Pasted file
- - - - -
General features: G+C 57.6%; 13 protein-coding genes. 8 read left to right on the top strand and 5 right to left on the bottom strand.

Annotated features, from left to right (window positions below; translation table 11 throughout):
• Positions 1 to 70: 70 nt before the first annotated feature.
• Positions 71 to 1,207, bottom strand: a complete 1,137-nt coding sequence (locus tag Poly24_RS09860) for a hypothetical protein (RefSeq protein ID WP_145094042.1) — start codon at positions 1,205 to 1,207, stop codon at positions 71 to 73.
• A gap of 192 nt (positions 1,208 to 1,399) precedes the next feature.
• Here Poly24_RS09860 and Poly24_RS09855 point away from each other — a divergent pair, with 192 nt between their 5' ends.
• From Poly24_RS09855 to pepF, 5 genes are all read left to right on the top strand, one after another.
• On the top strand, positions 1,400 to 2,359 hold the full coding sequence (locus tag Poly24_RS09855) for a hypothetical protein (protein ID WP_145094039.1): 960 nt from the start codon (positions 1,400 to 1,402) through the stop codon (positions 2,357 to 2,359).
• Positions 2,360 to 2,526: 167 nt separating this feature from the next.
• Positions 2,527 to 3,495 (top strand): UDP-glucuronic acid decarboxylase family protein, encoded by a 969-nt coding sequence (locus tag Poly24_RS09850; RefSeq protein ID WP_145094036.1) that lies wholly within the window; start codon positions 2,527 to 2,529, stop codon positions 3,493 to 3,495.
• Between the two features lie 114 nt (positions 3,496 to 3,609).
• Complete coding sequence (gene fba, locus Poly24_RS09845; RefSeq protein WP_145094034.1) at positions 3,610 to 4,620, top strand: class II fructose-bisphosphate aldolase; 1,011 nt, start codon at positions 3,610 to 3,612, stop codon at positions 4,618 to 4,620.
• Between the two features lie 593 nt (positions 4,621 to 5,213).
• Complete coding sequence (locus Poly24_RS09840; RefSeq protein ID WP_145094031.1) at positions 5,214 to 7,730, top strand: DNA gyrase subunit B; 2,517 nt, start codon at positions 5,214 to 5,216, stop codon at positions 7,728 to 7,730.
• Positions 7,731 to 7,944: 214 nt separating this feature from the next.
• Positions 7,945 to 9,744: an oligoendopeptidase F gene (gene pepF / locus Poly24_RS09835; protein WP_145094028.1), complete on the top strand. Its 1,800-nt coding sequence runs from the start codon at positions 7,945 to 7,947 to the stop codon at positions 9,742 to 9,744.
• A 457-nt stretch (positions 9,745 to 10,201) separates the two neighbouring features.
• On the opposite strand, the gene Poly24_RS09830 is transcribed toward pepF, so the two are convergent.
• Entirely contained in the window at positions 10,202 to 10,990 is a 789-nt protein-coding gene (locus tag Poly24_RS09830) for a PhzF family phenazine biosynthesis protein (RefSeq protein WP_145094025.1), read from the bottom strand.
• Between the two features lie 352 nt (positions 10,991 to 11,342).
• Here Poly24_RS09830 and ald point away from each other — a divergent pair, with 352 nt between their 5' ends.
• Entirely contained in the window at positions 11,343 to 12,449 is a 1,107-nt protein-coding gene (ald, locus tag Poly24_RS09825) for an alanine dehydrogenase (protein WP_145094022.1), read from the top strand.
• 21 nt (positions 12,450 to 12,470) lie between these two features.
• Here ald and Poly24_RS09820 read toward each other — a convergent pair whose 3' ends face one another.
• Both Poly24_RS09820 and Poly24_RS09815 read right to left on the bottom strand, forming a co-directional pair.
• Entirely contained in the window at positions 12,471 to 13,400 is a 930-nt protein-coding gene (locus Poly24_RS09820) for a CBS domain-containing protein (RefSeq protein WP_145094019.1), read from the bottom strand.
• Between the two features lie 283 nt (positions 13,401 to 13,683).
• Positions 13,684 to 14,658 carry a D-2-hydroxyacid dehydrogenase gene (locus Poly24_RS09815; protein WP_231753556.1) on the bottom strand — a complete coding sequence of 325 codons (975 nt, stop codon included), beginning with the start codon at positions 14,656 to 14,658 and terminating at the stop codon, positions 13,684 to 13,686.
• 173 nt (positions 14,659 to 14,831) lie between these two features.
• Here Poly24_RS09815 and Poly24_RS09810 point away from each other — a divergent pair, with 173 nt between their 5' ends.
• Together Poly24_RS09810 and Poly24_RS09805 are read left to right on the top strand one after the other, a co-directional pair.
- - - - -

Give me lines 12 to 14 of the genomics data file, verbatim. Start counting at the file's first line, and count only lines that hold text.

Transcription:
• Complete coding sequence (gene fba, locus Poly24_RS09845; RefSeq protein WP_145094034.1) at positions 3,610 to 4,620, top strand: class II fructose-bisphosphate aldolase; 1,011 nt, start codon at positions 3,610 to 3,612, stop codon at positions 4,618 to 4,620.
• Between the two features lie 593 nt (positions 4,621 to 5,213).
• Complete coding sequence (locus Poly24_RS09840; RefSeq protein ID WP_145094031.1) at positions 5,214 to 7,730, top strand: DNA gyrase subunit B; 2,517 nt, start codon at positions 5,214 to 5,216, stop codon at positions 7,728 to 7,730.